Open standards for radio access networking (RAN) technology have long been hyped as a way for mobile network operators to control the costs of 5G deployment, but some experts are beginning to question that potential, and legal difficulties for vendors working on the standard continue to arise.
The idea behind open RAN is relatively simple. Using a standards-based approach to carrier radio equipment would allow carriers to mix and match the gear they use in base stations–freeing them from the traditional vertical integration of such equipment and potentially making the market more competitive, driving prices down.
But this requires a considerable degree of coordination from companies like Ericsson, Nokia and Samsung that aren’t used to working cooperatively with one another. And some reports suggest that the hype around open RAN is considerably exaggerated.
For one thing, according to analyst John Strand, open RAN’s ability to drive cost down is less clear than has been claimed by its backers. Increased competition is all well and good, but a diversified vendor portfolio increases complexity and potentially causes customers to lose out on volume discounts that would otherwise be obtained in a traditional, single-vendor purchase.
“It may be that some OpenRAN providers can offer equipment more cheaply on some parameters, but the cost advantage may not be significant when considering all the costs such as supply, availability, energy consumption, security, warranty, network integration, equipment matching, new contracts and service level agreements etc.,” Strand wrote in a repornt.
The hype around open RAN is short on hard factual underpinnings, according to Strand, arguing that most of the claims about the technology’s efficacy come from advocacy organizations and companies that have a vested interest in open RAN’s success. He particularly points to claims that come from western governments that have embraced open RAN as a potential alternative to low-cost Chinese hardware manufacturers, particularly Huawei and ZTE.
“While there is nothing illegal about citing advocacy organizations, government agencies are supposed to be above touting advocacy as fact, science, and official policy,” Strand wrote.
Government policy worries
US policy has proved to be a stumbling block already. Nokia temporarily paused its involvement in the leading industry group, the O-RAN Alliance, amid concerns over the participation of Chinese companies on the Department of Commerce’s banned list.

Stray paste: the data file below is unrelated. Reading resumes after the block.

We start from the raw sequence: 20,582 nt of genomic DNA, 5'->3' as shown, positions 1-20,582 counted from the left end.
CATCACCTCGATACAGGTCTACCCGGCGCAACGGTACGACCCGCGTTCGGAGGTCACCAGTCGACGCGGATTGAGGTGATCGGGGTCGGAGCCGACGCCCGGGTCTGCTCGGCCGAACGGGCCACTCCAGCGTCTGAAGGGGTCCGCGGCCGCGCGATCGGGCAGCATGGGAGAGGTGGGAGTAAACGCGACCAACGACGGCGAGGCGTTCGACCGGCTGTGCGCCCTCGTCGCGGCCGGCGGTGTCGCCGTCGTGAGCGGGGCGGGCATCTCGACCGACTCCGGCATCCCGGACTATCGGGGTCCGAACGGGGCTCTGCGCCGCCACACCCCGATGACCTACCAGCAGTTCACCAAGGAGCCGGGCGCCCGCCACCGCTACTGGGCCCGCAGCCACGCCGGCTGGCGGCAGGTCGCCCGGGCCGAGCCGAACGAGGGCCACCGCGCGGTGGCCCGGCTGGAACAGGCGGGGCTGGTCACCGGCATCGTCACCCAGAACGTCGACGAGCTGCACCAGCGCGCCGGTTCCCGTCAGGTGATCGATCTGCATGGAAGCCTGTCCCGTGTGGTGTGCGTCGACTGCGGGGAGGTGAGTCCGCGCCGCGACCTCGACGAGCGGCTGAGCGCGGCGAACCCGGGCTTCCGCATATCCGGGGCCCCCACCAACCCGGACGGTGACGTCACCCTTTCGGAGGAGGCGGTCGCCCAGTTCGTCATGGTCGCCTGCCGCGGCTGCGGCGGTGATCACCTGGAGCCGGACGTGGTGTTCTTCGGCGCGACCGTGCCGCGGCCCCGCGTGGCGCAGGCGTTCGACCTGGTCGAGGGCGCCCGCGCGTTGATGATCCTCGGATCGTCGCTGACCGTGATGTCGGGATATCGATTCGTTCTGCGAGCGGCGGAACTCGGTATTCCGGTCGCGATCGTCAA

Those specific concerns have since been resolved, and Nokia has resumed full participation in the group’s work, but a similar issue cropped up late last month, as the Commerce Department added another company, New H3C Semiconductor Technologies to the list. That company is a partial subsidiary of HPE/Aruba, which could complicate the US firm’s participation in the O-RAN Alliance.
HPE said in a statement that it is “evaluating what impact, if any, the Commerce Department’s action has on our ability to remain members of the Alliance,” but indicated that it had “no plans” to divest itself of H3C.
Testing and deployment continue
Nevertheless, the development of open RAN is still moving forward, as participants in the O-RAN Alliance and Telecom Infra Project to create new specifications and perform interoperability testing, according to Gartner.
Gartner’s most recent hype-cycle report for communications service-provider networks acknowledges that open RAN is still at least two years away from maturity.
“Open interface is the key to achieve best-of-breed vendor selection by balancing features and cost,” according to the report, which also said the continued use of vertically integrated, vendor-locked radio equipment could contribute to delays in 5G deployment.
“RAN is the last non-virtualized network component,” said Gartner.
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